Gerrie Swart lectures in African Politics and Political Conflict at the University of Stellenbosch, situated in the Western Cape, South Africa. He obtained a BPolSci (International Studies) (Cum Laude) (UP), BA (Hons) (International Relations) (Cum Laude) (UP), MA (International Relations) (Cum Laude) (UP) from the University of Pretoria and is currently registered to undertake doctoral studies at Stellenbosch University. He has published extensively on a wide array of topics related to the study of African affairs, including peace, conflict and security matters with specific emphasis on the African Union. His most recent work includes: “Africa leads the way: the trends and triumphs of the continent’s leadership renaissance,” African Renaissance, 5 (1) (2008) UK: Adonis and Abbey Publishers, where he served as Guest Editor on the issue, “Symposium: the Democratic Republic of the Congo: a vanquished war, a consolidating peace?” Peace Review: A Journal of Social Justice, 23 (2, April–June) (2011), where he served jointly as Guest Editor with Sadiki Koko. His most recent book publication includes A Vanquished Peace? Prospects for the Successful Reconstruction of the Democratic Republic of the Congo, London: Adonis and Abbey Publishers (2010), where he collaborated with numerous African and international scholars as Editor of the volume. He also recently collaborated with Joleen Steyn-Kotze (of Nelson Mandela Metropolitan University, Port Elizabeth) on a chapter entitled “Conflict resolution counselling” in Counselling People of African Ancestry edited by Elias Mpofu, New York: Cambridge University Press (2011). He is also the Founding Editor of the newly-established Journal of African Union Studies published by Adonis and Abbey Publishers in London in 2012.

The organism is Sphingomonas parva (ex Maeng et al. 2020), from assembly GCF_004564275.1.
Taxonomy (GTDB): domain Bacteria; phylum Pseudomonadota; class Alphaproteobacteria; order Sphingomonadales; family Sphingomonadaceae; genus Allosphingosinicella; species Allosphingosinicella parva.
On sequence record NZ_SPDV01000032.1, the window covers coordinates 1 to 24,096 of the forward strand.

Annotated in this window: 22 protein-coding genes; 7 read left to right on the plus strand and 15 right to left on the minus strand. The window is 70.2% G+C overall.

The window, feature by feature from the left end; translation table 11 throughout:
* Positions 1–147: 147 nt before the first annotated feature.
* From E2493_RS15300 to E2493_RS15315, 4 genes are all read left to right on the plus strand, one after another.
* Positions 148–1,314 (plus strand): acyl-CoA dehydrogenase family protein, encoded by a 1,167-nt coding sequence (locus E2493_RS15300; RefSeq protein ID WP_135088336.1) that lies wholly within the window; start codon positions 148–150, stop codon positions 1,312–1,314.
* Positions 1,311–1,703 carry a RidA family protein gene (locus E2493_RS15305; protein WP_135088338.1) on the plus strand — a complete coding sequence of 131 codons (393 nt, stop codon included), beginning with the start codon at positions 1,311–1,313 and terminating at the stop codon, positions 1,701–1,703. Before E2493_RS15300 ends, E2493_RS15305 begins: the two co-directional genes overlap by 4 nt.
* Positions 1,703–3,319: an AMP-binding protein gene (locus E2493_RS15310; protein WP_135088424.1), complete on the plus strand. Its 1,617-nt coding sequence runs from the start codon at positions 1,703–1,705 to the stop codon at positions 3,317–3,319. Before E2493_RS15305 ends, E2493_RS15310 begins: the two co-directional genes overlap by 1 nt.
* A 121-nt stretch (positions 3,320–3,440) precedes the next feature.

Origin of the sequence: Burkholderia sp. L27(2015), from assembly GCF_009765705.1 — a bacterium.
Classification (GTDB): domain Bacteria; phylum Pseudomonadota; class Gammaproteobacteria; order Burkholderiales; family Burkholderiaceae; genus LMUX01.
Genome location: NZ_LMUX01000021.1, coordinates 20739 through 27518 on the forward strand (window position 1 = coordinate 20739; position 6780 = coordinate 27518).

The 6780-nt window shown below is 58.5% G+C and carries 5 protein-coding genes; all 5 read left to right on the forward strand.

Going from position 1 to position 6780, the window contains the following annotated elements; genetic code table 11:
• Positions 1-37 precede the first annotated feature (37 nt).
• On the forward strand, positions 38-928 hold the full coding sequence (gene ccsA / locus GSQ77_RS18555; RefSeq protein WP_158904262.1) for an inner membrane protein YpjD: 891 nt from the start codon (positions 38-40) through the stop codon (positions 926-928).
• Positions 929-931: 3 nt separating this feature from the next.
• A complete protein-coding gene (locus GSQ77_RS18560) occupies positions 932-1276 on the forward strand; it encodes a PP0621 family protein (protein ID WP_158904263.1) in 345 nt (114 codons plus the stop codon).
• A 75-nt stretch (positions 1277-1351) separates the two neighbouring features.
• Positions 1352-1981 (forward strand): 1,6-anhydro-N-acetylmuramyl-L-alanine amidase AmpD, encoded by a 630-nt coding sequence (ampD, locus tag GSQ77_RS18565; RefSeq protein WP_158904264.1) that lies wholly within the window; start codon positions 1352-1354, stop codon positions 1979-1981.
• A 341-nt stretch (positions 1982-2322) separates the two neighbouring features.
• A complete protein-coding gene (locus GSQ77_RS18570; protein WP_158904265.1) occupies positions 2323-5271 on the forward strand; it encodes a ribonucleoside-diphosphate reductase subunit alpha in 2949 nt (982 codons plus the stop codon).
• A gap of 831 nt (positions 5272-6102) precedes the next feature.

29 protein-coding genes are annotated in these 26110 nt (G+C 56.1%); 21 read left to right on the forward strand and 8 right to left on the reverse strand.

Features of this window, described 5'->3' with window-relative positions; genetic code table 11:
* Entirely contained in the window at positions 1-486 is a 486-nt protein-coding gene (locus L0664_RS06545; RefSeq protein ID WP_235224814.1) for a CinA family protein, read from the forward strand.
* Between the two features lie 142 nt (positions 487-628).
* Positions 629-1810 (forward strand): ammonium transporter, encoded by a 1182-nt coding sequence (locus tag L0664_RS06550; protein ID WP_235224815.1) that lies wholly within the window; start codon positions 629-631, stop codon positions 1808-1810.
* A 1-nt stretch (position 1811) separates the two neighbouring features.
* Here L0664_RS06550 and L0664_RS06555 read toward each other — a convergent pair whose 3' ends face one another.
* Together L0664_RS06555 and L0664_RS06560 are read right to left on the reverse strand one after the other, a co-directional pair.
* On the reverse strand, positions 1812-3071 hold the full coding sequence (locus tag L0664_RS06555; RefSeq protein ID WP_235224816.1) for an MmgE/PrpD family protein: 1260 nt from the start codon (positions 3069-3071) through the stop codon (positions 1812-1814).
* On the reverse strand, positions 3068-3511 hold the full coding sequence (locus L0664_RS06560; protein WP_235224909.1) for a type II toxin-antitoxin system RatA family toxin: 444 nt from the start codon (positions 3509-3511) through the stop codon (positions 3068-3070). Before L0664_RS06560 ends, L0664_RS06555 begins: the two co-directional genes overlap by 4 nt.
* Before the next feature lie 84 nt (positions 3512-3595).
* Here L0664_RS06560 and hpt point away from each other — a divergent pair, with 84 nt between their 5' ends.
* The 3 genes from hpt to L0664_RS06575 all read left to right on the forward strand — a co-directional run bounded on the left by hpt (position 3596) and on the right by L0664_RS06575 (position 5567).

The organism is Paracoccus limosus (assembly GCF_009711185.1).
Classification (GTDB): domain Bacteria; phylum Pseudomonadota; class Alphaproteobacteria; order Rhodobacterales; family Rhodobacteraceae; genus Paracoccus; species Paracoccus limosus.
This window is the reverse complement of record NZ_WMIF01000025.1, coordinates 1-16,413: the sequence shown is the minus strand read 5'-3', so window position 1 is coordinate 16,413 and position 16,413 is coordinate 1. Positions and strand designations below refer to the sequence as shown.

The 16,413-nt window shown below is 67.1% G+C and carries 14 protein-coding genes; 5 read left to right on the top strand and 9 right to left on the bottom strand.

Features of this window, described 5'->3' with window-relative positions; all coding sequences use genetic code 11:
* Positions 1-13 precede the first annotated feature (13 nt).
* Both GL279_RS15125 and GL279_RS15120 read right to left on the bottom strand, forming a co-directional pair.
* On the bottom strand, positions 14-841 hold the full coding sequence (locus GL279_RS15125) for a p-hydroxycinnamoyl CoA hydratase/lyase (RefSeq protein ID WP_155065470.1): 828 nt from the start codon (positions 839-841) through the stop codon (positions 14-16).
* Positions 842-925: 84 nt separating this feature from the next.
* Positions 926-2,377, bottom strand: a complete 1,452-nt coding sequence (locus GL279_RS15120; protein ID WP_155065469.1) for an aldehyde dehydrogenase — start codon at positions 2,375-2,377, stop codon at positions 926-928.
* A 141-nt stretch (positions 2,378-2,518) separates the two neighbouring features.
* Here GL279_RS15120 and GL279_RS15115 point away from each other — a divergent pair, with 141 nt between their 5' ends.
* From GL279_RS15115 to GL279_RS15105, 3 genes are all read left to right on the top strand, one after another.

Jo-Ansie van Wyk lectures International Politics at the University of South Africa, Pretoria, South Africa. She has obtained an MA (Political Science) from the University of Stellenbosch, Stellenbosch (South Africa) and is currently a doctoral candidate at the University of Pretoria, Pretoria. The theme of her doctoral dissertation is South Africa’s nuclear diplomacy since 1990. She has published on political event management, elites and leadership, international relations, foreign policy, space politics, South African politics, nuclear issues, environmental issues and international political economy. She is Fulbright Alumna and a Member of the Suid-Afrikaanse Akademie vir Wetenskap en Kuns (South African Academy for Science and Art). She has served as the Review Editor of Politikon (Routledge/Taylor and Francis) and the Editor of Politeia (Unisa Press). She has lectured at the South African National Intelligence Academy, the South African National Defence College, the South African War College and the South African Diplomatic Academy. She has completed consultancies for the World Bank, UNESCO, the Institute for Security Studies, the South African Department of Foreign Affairs, and Consultancy Africa Intelligence. In June 2010, she was appointed by the Minister of Trade and Industry to serve on the South African Council for Space Affairs (SACSA). Her publications on leadership in Africa include: “Cadres, capitalists, elites and coalitions: the ANC and development in South Africa,” Nordiska Afrikainstitutet (Nordic Africa Institute (NAI)) Discussion Paper 46, Nordiska Afrikainstitutet: Uppsala, 2009, 61pp. “Political leaders in Africa: presidents, patrons or profiteers?” The African Centre for the Constructive Resolution of Disputes (ACCORD) Occasional Paper Series. Volume 2, No 1. ACCORD: Durban, 2007, 38pp. Her forthcoming publication (co-edited with Chris Landsberg) is South African Foreign Policy Review, Volume 1, Institute for Global Dialogue (IGD) and African Institute of South Africa (AISA): Pretoria, forthcoming.
Maryke Botha is a former Masters Student in International Studies in the Department of Political Science, University of Stellenbosch.